4. Line two large baking sheets with parchment paper (sticking each piece of parchment firmly to the baking sheet with a bit of the meringue mix). Pipe small droplets—or kisses—onto each lined baking sheet; the base of each droplet should be about 1 inch/3 cm wide. Raise the piping bag as you pipe, so that they are about 2 inches/5 cm high and you create a fine tip at the top. Once all the meringues have been piped, place both baking sheets in the oven at once. Immediately lower the oven temperature to 250°F/120°C—you want it to be slightly hotter when they go in, to give the meringues a crunch—and bake for 2 1⁄2 hours. The meringues are done when they look dry and sound hollow when tapped gently underneath. Turn off the oven but leave the meringues inside until they are cool, propping the door open with a wooden spoon.
  5. To make the dark chocolate coating, place the dark and milk chocolate in a medium heatproof bowl over a pan of simmering water, making sure the base of the bowl is not touching the water. Stir occasionally until melted. One at a time, dip the base of the meringues into the melted chocolate, followed by the chopped hazelnuts, then place on a parchment-lined baking sheet to set.
  6. To make the white chocolate coating, follow the instructions for the dark chocolate topping, dipping the base into the dried strawberries instead.

See what other Food52ers are saying.

  • Trishington
  • Mona Preeti
    Mona Preeti
  • Natasa
  • Msimpaz
  • Nicole
Co-author of Yotam Ottolenghi's newest cookbook, Sweet (Fall 2017 by Ten Speed Press).

10 Reviews

Trishington June 13, 2020
I’ve made these a few times now and each time they get easier to pipe and look more and more like Helen’s. Yay! However no matter what they look like, they’re always crowd pleasers because they’re soooo yummy and I love how easy they are to make. I’m typically too pressed for time to fuss with hazelnuts so I usually use chopped pecans instead. Pro tip: always weigh your egg whites. I weighed my three large whites and they were nowhere near 125g! Even adding a 4th white barely added up. Go figure. ;)
Mona P. December 28, 2017
My meringues had just the faintest tinge so they didn't look as snowy white as the ones in the picture. Any suggestions on how to get that true white color?
Helen December 29, 2017
Hi Mona, reduce the preheated oven temperature from 350F to 325F at the outset, then again from 250F to 225F when the meringues go into the oven. Keep the same baking time and the meringues should come out white.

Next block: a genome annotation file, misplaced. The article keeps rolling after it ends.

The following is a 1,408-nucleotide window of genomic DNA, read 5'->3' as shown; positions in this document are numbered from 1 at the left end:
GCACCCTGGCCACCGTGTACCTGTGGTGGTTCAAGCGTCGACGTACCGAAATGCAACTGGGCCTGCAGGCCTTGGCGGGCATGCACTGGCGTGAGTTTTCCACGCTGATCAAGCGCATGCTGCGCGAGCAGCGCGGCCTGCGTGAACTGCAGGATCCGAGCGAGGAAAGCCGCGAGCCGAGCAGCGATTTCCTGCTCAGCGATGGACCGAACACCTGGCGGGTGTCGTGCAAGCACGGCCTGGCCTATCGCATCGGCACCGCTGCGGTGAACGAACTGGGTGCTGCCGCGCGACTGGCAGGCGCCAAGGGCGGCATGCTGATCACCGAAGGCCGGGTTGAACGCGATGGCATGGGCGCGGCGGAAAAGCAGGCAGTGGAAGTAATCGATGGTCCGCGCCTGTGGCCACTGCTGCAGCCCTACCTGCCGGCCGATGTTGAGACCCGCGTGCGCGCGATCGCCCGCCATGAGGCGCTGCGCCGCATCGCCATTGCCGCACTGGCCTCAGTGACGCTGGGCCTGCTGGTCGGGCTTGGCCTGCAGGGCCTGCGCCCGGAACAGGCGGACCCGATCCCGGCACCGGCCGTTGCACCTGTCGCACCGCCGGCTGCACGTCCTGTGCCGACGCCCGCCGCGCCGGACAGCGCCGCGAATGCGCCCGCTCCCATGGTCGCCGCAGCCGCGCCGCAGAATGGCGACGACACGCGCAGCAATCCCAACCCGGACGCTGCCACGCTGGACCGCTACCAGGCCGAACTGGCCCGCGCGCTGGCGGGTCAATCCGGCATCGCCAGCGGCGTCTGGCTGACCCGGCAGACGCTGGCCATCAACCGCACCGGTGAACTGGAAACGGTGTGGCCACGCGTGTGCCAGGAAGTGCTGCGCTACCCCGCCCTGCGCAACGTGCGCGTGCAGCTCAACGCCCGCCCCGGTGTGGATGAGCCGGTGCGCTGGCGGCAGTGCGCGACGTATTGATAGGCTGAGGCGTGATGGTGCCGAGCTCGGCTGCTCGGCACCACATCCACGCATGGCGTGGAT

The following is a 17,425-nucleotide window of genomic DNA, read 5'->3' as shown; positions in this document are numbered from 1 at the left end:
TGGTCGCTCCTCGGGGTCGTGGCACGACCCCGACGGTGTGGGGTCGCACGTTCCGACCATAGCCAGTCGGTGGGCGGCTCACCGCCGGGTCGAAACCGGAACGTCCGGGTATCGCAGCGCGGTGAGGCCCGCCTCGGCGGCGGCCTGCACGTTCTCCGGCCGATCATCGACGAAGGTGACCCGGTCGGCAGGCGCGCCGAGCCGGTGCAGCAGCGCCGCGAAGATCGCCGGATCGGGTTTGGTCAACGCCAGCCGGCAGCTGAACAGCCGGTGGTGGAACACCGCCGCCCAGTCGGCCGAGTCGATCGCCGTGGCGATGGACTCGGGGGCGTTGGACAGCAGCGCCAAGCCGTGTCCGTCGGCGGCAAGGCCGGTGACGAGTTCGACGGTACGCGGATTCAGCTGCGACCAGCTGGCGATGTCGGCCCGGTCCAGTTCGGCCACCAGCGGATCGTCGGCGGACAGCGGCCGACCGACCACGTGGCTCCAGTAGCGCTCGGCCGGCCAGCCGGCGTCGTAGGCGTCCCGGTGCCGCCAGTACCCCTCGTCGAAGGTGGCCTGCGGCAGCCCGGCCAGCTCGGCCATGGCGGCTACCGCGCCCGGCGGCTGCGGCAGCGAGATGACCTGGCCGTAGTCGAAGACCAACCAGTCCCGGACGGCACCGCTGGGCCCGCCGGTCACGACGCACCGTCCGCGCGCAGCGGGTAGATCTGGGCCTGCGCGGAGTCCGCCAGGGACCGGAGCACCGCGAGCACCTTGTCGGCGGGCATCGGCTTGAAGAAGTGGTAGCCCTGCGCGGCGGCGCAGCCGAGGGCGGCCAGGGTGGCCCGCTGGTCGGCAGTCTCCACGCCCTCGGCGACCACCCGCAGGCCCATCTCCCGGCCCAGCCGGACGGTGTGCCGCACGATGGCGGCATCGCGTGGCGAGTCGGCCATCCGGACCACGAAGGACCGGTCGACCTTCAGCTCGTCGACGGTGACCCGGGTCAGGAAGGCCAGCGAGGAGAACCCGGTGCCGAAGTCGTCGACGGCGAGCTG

Mona P. December 29, 2017
Okay thanks!
Natasa December 27, 2017
Can you replace the cream of tartar with something? Almost impossible to find in Sweden...
Helen December 29, 2017
Hi Natasa, the cream of tartar is an acid which helps to stabilise the egg whites as they are being whisked. Replace it with 1 tsp lemon juice or white vinegar. Or you could also leave it out altogether, and just proceed on medium -low speed, making sure the whites are at soft peaks before adding the sugar very gradually, one tablespoon at a time.
Msimpaz December 23, 2017
How do you keep them from cracking?
Helen December 29, 2017
Hello, cracking suggests that the oven temperature is too hot. Reduce the temperature from 350F to 325F when preheating the oven, then again from 250F to 225F once the meringues go in (but keep the same baking time). Also, to ensure that the sugar is completely dissolved, add the sugar very gradually, and keep whisking until you can barely feel the sugar granules when you rub a bit of meringue between your thumb and fingers.
Nicole November 28, 2017
is there a typo in the instructions for step 5? it says to make sure the bottom of the bowl is not touching the water, is it supposed to say “not touching the pan”?
creamtea November 30, 2017
Nicole, no this is a standard instruction. There only needs to be a small amount of water in the lower pan. There should be some space between the two vessels to avoid scorching. I usually turn of the heat once the chocolate starts to melt and let the residual heat continue to melt the chocolate.